• 1 onion, peeled chopped
  • 1 large or 2 smallish leeks, trimmed, washed and finely sliced
  • 2 celery sticks, chopped
  • 1 clove garlic, peeled and chopped
  • 2 tbsp white rice, such as basmati
  • 1 litre vegetable (or chicken) stock
  • Sea salt and freshly ground pepper
  • 6 heaped tbsp sour cream, to finish
  • 1 small bunch chives, to finish

Pick over the nettles, wash them thoroughly and discard the tougher stalks. Melt the butter in a large pan over medium-low heat, add the onion, leek, celery and garlic, cover and sweat gently for 10 minutes, stirring a few times, until soft but not brown. Add the rice and stock, bring to a simmer and cook for 10 minutes. Add the nettles, stirring them into the stock as they wilt, and simmer for five minutes or so, until the rice and the nettles are tender (very young nettle tops will need only two to three minutes). Season with plenty of salt and pepper.

Purée the soup in two batches, reheat if necessary and check the seasoning. Serve in warmed bowls, topping each portion with a large dollop of sour cream and a generous sprinkling of snipped chives.

Another one: Nettle soup (River Cottage).

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Very carefully!!

Seriously need to be blanched/boiled to render the Formic acid inert. Formic has a much higher effect on organics than its relative acidity would suggest.

From here use like cabbage or such.

5

In Russia we make a soup with nettles. It's very very tasty! I have no receipts from myself, but I have some links on Russian receipt forum, maybe it will be useful.

3

My mother makes gnocchi with nettles. You can make them both with or without potatoes.

Another nice recipe is meat/pork joint wrapped in nettle and bread. This one may be quite unpractical to prepare outdoor though as you need to bake it.

3

We've made Indian-style saag paneer with nettle and it was great! Just substituted the spinach/mustard-greens with the nettle.

  • Oh, this sounds good – user2766 Aug 19 '15 at 8:25
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Like a lot of other people have said, cooking neutralises the sting, but blending them to a paste, in an oil or a pesto works too.

The reason for this is that the sting is not just the acid component, but the delivery mechanism: the little hairs on the leaves are hollow, and act as little hypodermic needles. If you blend the leaves, you destroy the little sharp hairs, and they can't sting you.

Nettle pesto is called "Pesto di Ortiche" in Italian, and it's delicious and well worth making.

3

If you're feeling extra adventurous, you can eat it raw! If you fold up the nettle leaf, such that it "breaks" the little pricklers (they're like little needles) on leaf, you should be able to eat it without issue.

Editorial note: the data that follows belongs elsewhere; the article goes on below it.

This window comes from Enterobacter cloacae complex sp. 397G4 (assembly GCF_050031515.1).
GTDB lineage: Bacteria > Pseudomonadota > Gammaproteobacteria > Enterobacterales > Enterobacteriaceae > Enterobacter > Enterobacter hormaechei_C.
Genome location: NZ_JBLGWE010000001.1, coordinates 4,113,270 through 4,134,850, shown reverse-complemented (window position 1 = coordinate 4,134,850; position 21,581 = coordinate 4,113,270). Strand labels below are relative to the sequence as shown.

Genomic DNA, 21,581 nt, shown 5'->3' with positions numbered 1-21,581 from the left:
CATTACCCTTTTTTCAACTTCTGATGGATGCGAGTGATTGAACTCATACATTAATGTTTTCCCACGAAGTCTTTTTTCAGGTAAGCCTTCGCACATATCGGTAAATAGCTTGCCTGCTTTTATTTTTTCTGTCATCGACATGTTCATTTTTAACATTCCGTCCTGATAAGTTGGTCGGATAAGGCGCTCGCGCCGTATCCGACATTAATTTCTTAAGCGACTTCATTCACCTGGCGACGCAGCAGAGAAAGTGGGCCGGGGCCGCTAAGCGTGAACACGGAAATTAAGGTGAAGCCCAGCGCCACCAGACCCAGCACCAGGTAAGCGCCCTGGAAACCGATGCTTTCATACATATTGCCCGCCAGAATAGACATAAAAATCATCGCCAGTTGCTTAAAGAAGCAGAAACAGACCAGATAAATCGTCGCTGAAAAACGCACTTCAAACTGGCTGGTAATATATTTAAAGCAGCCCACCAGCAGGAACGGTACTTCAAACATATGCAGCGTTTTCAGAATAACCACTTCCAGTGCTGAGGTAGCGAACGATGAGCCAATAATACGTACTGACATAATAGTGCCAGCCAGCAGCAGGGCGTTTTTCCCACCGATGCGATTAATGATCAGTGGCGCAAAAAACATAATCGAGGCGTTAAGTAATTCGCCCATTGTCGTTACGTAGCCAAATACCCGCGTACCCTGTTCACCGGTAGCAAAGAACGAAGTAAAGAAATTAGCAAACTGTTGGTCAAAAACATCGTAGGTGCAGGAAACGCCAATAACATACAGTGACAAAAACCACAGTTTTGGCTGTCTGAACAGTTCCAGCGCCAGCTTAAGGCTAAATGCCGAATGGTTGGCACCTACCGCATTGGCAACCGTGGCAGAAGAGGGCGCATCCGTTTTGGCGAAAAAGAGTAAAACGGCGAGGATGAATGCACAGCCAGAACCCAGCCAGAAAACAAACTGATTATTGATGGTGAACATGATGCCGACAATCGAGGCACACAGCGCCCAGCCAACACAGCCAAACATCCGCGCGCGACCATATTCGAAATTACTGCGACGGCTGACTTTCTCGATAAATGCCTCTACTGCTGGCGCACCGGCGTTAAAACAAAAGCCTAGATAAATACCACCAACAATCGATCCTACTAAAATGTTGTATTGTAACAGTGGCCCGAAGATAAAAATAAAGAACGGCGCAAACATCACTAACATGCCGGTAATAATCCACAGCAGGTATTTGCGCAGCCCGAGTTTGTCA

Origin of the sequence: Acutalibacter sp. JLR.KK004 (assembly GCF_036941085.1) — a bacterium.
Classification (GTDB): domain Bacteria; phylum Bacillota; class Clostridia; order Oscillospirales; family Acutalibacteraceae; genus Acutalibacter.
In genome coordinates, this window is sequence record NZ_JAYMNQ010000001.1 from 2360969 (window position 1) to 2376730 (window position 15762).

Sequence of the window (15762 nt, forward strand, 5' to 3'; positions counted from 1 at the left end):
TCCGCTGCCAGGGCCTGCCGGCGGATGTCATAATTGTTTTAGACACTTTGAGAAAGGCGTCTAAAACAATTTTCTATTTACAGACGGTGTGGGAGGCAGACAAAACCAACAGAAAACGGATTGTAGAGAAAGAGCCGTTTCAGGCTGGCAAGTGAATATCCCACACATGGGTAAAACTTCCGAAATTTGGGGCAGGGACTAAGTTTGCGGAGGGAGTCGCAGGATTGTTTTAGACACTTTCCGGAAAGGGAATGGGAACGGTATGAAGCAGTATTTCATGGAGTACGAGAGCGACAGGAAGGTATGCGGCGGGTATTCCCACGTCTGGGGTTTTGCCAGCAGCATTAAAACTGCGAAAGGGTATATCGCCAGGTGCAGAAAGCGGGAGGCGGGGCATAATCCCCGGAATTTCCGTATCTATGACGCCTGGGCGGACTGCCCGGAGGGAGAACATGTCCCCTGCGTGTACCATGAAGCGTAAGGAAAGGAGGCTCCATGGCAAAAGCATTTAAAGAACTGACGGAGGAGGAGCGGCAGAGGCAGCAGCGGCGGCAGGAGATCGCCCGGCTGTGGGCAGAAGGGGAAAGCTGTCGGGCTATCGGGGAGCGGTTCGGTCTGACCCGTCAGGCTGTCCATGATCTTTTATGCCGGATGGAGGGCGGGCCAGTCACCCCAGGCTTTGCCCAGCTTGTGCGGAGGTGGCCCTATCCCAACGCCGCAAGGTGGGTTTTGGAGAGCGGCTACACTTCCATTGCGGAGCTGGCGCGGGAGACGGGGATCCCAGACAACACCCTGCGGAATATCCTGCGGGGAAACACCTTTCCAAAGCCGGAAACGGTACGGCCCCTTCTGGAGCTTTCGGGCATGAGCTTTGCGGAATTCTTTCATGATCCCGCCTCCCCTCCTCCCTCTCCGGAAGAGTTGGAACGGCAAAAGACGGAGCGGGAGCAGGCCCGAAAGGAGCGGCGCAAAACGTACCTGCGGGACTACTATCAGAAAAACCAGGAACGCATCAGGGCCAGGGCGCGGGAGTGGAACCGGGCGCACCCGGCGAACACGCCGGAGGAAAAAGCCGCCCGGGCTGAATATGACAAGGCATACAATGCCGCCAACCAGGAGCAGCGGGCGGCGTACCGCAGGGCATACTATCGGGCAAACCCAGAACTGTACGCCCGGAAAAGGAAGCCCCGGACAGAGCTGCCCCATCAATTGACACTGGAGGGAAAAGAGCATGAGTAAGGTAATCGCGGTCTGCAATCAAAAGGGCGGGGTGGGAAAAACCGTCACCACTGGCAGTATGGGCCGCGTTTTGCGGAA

The trick is to fold/roll the leaf up all over and tightly, so it forms a small compact ball. Your stomach acid is much stronger than the formic acid found in the leaf, so the acid is a non-issue. It also seems to help if you have a lot of saliva in your mouth, if you do choose to eat it raw.

I was in an outdoors camp in elementary school and we actually ate several of these leafs with this method. I don't recall anybody getting stinged, but I know it is a possibility.

I've found a few comments about it here:

The brave can even eat raw nettles! The trick is to carefully fold them so the spines are within, gather up a bunch of saliva in your mouth, then immerse them and chew them up -- delicious!

I’ve only been stung a couple times out of hundreds of episodes of raw nettle eating.

I don’t know why saliva neutralizes the sting, perhaps saliva’s alkalinity neutralizes the formic acid.

The seeds are also delicious, and don’t seem to sting. They have a mucilaginous quality, and are said to be an adrenal tonic.

Finally, nettles also have strong, durable fibres. You can use the stems much as you would flax. You have to rinse away the non-cellulitic material, easily done by putting bundles of the stems in a stream, weighted down with a rock.

And here...

You can eat raw stinging nettle if you fold the leaves UP over the stems and hairs, the trick is to never rub the hairs against the direction they go. OR, you can simply soak the nettles in cold water, or blanch them, and chop them all up in the food processor. All of these methods deactivate the sting, and then you can use them in delicious recipes.

Here's another experience with folding the leaves:

Nettles can be eaten raw by folding the the leaf over to hide the stinging underside as described. Some people, a small minority, are resistant to nettles inside their mouths and don’t need to fold the leaves, but nettle stings inside the mouth are very painful–use discretion.